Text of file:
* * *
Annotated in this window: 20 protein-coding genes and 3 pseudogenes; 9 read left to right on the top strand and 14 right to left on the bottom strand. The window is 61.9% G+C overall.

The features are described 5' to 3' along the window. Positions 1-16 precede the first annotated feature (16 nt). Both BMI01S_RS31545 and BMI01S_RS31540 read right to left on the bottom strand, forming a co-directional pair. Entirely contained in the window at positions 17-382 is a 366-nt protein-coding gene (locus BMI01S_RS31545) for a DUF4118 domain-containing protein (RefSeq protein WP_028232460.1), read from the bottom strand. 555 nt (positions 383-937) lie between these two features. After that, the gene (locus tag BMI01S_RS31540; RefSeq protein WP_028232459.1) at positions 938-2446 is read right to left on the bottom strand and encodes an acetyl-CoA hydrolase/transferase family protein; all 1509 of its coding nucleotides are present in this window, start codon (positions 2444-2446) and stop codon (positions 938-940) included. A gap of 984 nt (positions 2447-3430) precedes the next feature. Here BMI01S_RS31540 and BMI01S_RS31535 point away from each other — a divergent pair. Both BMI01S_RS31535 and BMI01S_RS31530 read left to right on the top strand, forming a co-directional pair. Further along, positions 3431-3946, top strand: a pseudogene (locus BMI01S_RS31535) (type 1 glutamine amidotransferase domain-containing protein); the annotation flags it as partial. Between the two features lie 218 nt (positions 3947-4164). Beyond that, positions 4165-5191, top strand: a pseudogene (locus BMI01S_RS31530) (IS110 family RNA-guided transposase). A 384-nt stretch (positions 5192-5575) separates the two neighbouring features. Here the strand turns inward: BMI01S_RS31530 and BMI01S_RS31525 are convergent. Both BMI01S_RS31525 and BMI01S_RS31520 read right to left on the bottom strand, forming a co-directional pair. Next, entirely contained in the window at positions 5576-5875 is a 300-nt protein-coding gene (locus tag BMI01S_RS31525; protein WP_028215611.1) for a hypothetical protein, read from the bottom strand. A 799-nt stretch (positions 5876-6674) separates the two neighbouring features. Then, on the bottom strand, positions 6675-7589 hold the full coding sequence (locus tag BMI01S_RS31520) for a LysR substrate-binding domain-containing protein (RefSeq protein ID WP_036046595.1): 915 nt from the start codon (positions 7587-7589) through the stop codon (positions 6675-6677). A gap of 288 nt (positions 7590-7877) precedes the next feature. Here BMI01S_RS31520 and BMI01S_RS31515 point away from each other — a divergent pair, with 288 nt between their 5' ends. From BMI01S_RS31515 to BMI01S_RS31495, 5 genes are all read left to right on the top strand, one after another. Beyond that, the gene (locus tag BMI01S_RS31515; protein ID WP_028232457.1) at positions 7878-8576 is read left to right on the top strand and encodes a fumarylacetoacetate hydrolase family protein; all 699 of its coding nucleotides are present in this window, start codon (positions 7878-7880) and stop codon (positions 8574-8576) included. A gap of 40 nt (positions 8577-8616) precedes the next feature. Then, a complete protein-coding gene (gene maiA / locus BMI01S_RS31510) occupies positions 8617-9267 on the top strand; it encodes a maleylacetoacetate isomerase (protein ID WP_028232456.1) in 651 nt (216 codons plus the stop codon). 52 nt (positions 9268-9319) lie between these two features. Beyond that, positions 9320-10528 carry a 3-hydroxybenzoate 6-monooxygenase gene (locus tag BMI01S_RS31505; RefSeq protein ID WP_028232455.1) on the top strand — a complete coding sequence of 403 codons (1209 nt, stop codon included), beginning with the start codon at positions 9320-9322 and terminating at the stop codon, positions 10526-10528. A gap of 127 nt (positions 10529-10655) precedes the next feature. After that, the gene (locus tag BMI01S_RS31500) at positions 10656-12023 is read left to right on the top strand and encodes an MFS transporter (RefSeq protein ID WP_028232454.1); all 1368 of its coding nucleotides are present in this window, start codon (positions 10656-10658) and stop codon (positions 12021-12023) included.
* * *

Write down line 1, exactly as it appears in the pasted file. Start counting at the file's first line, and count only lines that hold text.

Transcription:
Annotated in this window: 20 protein-coding genes and 3 pseudogenes; 9 read left to right on the top strand and 14 right to left on the bottom strand. The window is 61.9% G+C overall.